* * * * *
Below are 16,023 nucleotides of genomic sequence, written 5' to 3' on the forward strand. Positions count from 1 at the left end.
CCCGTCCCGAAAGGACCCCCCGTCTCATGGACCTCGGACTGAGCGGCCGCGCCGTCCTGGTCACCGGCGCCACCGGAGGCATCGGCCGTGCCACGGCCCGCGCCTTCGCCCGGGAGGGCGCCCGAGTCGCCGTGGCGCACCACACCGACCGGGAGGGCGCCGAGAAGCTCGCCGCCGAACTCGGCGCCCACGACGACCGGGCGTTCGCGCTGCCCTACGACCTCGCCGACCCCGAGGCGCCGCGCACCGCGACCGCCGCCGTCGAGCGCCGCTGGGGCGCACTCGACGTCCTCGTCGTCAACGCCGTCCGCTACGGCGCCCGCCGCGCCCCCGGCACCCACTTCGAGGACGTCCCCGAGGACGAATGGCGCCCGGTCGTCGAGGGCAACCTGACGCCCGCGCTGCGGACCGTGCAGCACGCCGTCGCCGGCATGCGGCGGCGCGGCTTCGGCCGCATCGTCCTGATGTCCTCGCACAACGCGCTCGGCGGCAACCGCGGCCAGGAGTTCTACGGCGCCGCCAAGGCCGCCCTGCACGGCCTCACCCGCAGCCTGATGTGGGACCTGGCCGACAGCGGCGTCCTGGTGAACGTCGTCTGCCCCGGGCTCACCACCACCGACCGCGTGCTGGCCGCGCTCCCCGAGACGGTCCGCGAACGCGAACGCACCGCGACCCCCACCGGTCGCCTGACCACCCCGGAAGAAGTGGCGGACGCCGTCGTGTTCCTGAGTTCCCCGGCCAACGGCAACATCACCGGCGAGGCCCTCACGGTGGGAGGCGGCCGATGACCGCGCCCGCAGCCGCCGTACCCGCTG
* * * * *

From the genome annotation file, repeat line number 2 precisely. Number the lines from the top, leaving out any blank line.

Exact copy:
CCCGTCCCGAAAGGACCCCCCGTCTCATGGACCTCGGACTGAGCGGCCGCGCCGTCCTGGTCACCGGCGCCACCGGAGGCATCGGCCGTGCCACGGCCCGCGCCTTCGCCCGGGAGGGCGCCCGAGTCGCCGTGGCGCACCACACCGACCGGGAGGGCGCCGAGAAGCTCGCCGCCGAACTCGGCGCCCACGACGACCGGGCGTTCGCGCTGCCCTACGACCTCGCCGACCCCGAGGCGCCGCGCACCGCGACCGCCGCCGTCGAGCGCCGCTGGGGCGCACTCGACGTCCTCGTCGTCAACGCCGTCCGCTACGGCGCCCGCCGCGCCCCCGGCACCCACTTCGAGGACGTCCCCGAGGACGAATGGCGCCCGGTCGTCGAGGGCAACCTGACGCCCGCGCTGCGGACCGTGCAGCACGCCGTCGCCGGCATGCGGCGGCGCGGCTTCGGCCGCATCGTCCTGATGTCCTCGCACAACGCGCTCGGCGGCAACCGCGGCCAGGAGTTCTACGGCGCCGCCAAGGCCGCCCTGCACGGCCTCACCCGCAGCCTGATGTGGGACCTGGCCGACAGCGGCGTCCTGGTGAACGTCGTCTGCCCCGGGCTCACCACCACCGACCGCGTGCTGGCCGCGCTCCCCGAGACGGTCCGCGAACGCGAACGCACCGCGACCCCCACCGGTCGCCTGACCACCCCGGAAGAAGTGGCGGACGCCGTCGTGTTCCTGAGTTCCCCGGCCAACGGCAACATCACCGGCGAGGCCCTCACGGTGGGAGGCGGCCGATGACCGCGCCCGCAGCCGCCGTACCCGCTG